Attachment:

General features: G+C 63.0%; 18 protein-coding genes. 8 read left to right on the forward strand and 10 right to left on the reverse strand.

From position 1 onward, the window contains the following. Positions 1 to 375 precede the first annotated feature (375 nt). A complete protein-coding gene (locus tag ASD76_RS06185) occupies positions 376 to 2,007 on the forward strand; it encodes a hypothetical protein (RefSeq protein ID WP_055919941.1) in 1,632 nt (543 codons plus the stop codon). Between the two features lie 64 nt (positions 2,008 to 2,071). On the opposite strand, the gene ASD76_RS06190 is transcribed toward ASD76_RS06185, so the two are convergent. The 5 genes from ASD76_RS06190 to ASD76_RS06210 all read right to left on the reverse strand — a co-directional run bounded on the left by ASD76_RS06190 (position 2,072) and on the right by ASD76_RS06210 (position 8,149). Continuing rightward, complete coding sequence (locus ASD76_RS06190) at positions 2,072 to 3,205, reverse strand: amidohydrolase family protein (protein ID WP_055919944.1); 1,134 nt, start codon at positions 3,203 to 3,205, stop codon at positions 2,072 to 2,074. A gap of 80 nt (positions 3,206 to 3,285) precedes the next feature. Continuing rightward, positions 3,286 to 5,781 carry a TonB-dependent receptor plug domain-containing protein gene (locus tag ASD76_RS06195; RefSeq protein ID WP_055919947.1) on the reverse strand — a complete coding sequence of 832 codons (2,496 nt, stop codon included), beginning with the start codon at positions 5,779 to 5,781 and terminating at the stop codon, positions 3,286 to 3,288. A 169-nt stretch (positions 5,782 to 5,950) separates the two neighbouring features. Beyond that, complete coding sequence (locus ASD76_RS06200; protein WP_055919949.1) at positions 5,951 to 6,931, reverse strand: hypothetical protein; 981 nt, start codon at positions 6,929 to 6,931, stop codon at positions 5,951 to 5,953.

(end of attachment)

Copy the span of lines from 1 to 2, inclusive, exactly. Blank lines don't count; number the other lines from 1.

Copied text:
General features: G+C 63.0%; 18 protein-coding genes. 8 read left to right on the forward strand and 10 right to left on the reverse strand.

From position 1 onward, the window contains the following. Positions 1 to 375 precede the first annotated feature (375 nt). A complete protein-coding gene (locus tag ASD76_RS06185) occupies positions 376 to 2,007 on the forward strand; it encodes a hypothetical protein (RefSeq protein ID WP_055919941.1) in 1,632 nt (543 codons plus the stop codon). Between the two features lie 64 nt (positions 2,008 to 2,071). On the opposite strand, the gene ASD76_RS06190 is transcribed toward ASD76_RS06185, so the two are convergent. The 5 genes from ASD76_RS06190 to ASD76_RS06210 all read right to left on the reverse strand — a co-directional run bounded on the left by ASD76_RS06190 (position 2,072) and on the right by ASD76_RS06210 (position 8,149). Continuing rightward, complete coding sequence (locus ASD76_RS06190) at positions 2,072 to 3,205, reverse strand: amidohydrolase family protein (protein ID WP_055919944.1); 1,134 nt, start codon at positions 3,203 to 3,205, stop codon at positions 2,072 to 2,074. A gap of 80 nt (positions 3,206 to 3,285) precedes the next feature. Continuing rightward, positions 3,286 to 5,781 carry a TonB-dependent receptor plug domain-containing protein gene (locus tag ASD76_RS06195; RefSeq protein ID WP_055919947.1) on the reverse strand — a complete coding sequence of 832 codons (2,496 nt, stop codon included), beginning with the start codon at positions 5,779 to 5,781 and terminating at the stop codon, positions 3,286 to 3,288. A 169-nt stretch (positions 5,782 to 5,950) separates the two neighbouring features. Beyond that, complete coding sequence (locus ASD76_RS06200; protein WP_055919949.1) at positions 5,951 to 6,931, reverse strand: hypothetical protein; 981 nt, start codon at positions 6,929 to 6,931, stop codon at positions 5,951 to 5,953.